Yemen: Where Iran And America Are Unlikely Allies


July 9, 2015: The civil war grinds on, leaving many of the 24 million Yemenis without food, electricity, water, jobs and hope. On March 26 th the years of unrest became a full civil war when Shia rebels sought to take control of the entire country and neighboring Arab states formed a coalition to halt that. Since then over 3,000 have died, about a third of them from coalition air attacks. Half of the dead appear to be civilians, most of them simply caught in the crossfire but many deliberately hit because of religious or tribal hatreds. Most of the fighting is in the south, around the major port city of Aden and several provinces defended by local tribal militias. AQAP (Al Qaeda in the Arabian Peninsula) is openly allied with some of the tribal militias in the east and this makes it possible for the Islamic terrorists to regularly carry out suicide bombing attacks in the capital and even in the far north homeland of the Shia tribes. AQAP and pro-government tribesmen have also been assassinating Shia troops and low-ranking leaders in the capital and even firing on checkpoints throughout the capital. ISIL (al Qaeda in Iraq and the Levant) Islamic terrorists also take credit for some of the attacks in the capital. ISIL and AQAP are technically at war with each other but that seems to have been put aside for the moment because of the Shia threat and the open involvement of Shia Iran. Because of this de facto Islamic terrorist help against the Shia rebels the counter-terrorism efforts by government forces (mostly in disarray anyway) and various Sunni tribal militias (who outnumber the Shia but are not united and often at odds with each other) has largely lapsed. The only ones fighting the Sunni Islamic terrorists are the Iran-backed Shia rebels and the Americans. In late June all these attacks up north caused the Shia rebels to withdraw over a thousand men from Aden and send them north to improve security in Sanaa (the national capital). Meanwhile the Shia rebels defending their northern homeland area regularly attack Saudi border guards and this leads to a dozen or so casualties a week on the border.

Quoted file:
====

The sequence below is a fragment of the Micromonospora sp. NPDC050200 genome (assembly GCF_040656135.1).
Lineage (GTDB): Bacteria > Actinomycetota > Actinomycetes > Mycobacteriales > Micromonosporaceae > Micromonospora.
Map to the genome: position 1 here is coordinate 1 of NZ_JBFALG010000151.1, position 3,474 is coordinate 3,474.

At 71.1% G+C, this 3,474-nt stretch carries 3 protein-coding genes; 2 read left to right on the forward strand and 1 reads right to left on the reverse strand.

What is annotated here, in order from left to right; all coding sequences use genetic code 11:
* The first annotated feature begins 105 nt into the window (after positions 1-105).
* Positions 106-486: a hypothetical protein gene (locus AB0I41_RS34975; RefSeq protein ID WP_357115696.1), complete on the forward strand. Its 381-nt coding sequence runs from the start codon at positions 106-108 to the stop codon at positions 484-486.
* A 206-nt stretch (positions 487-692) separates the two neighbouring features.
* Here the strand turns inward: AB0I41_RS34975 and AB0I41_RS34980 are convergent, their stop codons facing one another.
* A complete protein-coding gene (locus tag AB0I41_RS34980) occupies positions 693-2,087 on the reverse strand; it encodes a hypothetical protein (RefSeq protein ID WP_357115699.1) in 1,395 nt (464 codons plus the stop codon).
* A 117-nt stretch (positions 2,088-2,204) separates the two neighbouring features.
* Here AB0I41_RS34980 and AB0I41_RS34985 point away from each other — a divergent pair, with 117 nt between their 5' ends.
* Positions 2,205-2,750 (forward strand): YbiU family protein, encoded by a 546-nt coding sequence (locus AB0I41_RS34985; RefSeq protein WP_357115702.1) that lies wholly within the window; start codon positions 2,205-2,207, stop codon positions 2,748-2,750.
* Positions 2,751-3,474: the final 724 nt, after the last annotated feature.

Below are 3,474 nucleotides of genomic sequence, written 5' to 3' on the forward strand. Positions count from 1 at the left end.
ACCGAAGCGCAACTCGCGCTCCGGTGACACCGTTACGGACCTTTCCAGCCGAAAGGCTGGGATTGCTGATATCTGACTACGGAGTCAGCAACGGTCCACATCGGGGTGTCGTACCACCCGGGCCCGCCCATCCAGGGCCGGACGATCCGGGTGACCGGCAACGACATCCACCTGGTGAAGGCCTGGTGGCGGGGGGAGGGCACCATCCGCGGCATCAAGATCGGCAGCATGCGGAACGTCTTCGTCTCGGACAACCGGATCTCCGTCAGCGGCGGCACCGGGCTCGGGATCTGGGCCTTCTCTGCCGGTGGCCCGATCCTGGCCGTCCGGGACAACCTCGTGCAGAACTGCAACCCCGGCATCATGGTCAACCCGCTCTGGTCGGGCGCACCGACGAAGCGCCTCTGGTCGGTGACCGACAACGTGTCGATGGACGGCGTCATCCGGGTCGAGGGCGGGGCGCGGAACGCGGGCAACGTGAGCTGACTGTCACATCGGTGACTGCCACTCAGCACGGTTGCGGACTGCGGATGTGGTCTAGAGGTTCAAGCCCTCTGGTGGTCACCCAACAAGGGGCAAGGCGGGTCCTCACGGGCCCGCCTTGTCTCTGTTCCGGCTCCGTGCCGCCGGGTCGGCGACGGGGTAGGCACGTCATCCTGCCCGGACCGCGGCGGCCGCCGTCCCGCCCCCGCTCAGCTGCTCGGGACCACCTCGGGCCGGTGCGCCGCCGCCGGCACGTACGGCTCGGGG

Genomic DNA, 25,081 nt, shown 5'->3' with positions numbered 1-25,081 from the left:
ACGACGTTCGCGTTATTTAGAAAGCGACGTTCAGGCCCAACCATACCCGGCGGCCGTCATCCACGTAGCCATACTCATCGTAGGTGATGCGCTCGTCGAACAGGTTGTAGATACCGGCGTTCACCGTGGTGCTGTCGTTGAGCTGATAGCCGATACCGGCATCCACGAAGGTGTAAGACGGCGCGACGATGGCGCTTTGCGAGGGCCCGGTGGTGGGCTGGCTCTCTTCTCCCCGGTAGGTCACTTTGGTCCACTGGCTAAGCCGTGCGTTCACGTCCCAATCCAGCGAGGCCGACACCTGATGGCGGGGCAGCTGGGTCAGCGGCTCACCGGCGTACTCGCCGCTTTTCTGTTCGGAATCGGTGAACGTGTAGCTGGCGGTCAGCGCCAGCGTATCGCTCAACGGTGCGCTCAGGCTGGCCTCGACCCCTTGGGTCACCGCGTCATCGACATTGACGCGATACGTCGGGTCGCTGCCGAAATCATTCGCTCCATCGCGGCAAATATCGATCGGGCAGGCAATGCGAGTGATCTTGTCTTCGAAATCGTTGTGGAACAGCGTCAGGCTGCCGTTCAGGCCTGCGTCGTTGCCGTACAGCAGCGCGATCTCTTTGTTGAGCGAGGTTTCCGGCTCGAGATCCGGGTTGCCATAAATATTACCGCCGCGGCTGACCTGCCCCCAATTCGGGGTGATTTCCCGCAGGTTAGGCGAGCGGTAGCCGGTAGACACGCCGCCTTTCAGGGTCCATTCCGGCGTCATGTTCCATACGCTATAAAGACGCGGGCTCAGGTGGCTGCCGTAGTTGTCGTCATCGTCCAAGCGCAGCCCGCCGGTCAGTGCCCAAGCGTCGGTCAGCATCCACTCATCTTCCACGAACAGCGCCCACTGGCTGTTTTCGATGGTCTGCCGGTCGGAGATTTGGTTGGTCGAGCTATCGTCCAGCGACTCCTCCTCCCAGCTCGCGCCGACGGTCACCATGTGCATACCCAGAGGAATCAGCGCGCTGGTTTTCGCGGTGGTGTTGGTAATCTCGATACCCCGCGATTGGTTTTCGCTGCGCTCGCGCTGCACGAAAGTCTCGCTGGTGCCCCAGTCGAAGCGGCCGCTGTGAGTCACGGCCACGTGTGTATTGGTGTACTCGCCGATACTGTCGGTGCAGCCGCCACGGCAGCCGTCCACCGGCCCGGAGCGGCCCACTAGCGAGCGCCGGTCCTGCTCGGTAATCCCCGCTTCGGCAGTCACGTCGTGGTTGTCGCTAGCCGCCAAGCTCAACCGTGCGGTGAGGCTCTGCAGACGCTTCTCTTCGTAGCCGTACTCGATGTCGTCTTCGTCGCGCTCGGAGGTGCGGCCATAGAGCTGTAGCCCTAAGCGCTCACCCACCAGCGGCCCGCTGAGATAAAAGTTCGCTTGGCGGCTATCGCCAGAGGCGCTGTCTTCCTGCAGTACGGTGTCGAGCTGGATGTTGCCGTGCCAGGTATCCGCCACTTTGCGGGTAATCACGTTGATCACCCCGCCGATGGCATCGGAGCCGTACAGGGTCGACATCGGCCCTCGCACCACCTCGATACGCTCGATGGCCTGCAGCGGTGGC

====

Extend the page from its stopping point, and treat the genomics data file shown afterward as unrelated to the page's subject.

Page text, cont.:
The UN has tried to get both sides to agree to a ceasefire so that food and other aid can be delivered to desperate civilians. The Shia rebels insist there can be no such ceasefire unless there is a halt to all air strikes and this issue has created a deadlock. To the coalition this indicates that the air strikes are effective and the number and intensity of these air attacks is increasing.  Since March some 300,000 have fled their homes. Nearly 50,000 have fled the country while the rest are either trapped somewhere or lack the cash to get out. At the same time the people smuggling from Somalia (Somaliland) and Djibouti continues with over 10,000 foreigners arriving each month and then being moved north. The smuggling gangs have arrangements, especially with tribal leaders, throughout the country to allow the movement of the smuggled foreigners, for a fee. Any income is welcome these days and apparently the smugglers (of people and anything else) are among the few economic activities tolerated by both sides. Meanwhile about 5,000 Yemeni refugees made it Somaliland (often on smuggler boats that had carried African refugees to Yemen). Somaliland is very poor itself but it is the cheapest foreign destination to get to.

By the end of March Iran admitted it had been quietly supporting the Shia rebels for a long time but now was doing so openly. The Arabs, with U.S. support, blockaded air and sea access to Yemen but refused to send in ground troops. The Arabs would probably win on the ground in the long run but believe they would suffer some embarrassing defeats along the way. This would make it obvious the weaknesses of Arab ground forces, despite all the money spent on high-tech weapons in the last two decades. The Shia rebels already demonstrated this in the beating they administered to Saudi forces during some 2009 border battles.